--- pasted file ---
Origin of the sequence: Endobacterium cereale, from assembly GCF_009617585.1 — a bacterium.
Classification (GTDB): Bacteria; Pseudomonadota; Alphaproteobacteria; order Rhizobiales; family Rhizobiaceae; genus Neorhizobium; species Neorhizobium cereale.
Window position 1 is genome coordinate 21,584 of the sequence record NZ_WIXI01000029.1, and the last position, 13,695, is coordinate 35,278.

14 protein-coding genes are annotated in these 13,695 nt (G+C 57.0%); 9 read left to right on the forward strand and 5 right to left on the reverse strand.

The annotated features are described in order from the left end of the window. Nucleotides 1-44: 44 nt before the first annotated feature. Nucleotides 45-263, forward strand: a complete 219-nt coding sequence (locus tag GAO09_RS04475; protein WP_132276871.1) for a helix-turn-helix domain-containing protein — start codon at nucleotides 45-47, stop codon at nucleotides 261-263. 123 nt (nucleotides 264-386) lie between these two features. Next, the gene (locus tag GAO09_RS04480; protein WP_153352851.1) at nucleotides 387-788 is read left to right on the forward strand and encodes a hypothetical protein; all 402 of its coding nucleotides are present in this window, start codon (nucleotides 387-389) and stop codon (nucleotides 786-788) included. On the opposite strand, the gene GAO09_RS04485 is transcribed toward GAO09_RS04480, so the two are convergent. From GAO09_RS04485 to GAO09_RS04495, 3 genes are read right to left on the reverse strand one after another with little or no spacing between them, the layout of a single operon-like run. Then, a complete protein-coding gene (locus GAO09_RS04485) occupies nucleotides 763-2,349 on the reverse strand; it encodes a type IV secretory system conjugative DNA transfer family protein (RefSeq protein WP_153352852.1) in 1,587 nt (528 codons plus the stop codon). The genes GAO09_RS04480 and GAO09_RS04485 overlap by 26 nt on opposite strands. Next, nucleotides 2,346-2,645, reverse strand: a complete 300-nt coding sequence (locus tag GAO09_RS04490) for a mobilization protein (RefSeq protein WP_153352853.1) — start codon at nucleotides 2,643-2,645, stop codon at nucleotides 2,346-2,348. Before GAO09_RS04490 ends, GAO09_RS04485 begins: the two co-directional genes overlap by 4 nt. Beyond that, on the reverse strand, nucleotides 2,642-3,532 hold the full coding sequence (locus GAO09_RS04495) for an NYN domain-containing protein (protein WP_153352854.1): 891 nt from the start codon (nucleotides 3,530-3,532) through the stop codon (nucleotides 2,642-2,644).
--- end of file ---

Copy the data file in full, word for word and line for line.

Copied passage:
Origin of the sequence: Endobacterium cereale, from assembly GCF_009617585.1 — a bacterium.
Classification (GTDB): Bacteria; Pseudomonadota; Alphaproteobacteria; order Rhizobiales; family Rhizobiaceae; genus Neorhizobium; species Neorhizobium cereale.
Window position 1 is genome coordinate 21,584 of the sequence record NZ_WIXI01000029.1, and the last position, 13,695, is coordinate 35,278.

14 protein-coding genes are annotated in these 13,695 nt (G+C 57.0%); 9 read left to right on the forward strand and 5 right to left on the reverse strand.

The annotated features are described in order from the left end of the window. Nucleotides 1-44: 44 nt before the first annotated feature. Nucleotides 45-263, forward strand: a complete 219-nt coding sequence (locus tag GAO09_RS04475; protein WP_132276871.1) for a helix-turn-helix domain-containing protein — start codon at nucleotides 45-47, stop codon at nucleotides 261-263. 123 nt (nucleotides 264-386) lie between these two features. Next, the gene (locus tag GAO09_RS04480; protein WP_153352851.1) at nucleotides 387-788 is read left to right on the forward strand and encodes a hypothetical protein; all 402 of its coding nucleotides are present in this window, start codon (nucleotides 387-389) and stop codon (nucleotides 786-788) included. On the opposite strand, the gene GAO09_RS04485 is transcribed toward GAO09_RS04480, so the two are convergent. From GAO09_RS04485 to GAO09_RS04495, 3 genes are read right to left on the reverse strand one after another with little or no spacing between them, the layout of a single operon-like run. Then, a complete protein-coding gene (locus GAO09_RS04485) occupies nucleotides 763-2,349 on the reverse strand; it encodes a type IV secretory system conjugative DNA transfer family protein (RefSeq protein WP_153352852.1) in 1,587 nt (528 codons plus the stop codon). The genes GAO09_RS04480 and GAO09_RS04485 overlap by 26 nt on opposite strands. Next, nucleotides 2,346-2,645, reverse strand: a complete 300-nt coding sequence (locus tag GAO09_RS04490) for a mobilization protein (RefSeq protein WP_153352853.1) — start codon at nucleotides 2,643-2,645, stop codon at nucleotides 2,346-2,348. Before GAO09_RS04490 ends, GAO09_RS04485 begins: the two co-directional genes overlap by 4 nt. Beyond that, on the reverse strand, nucleotides 2,642-3,532 hold the full coding sequence (locus GAO09_RS04495) for an NYN domain-containing protein (protein WP_153352854.1): 891 nt from the start codon (nucleotides 3,530-3,532) through the stop codon (nucleotides 2,642-2,644).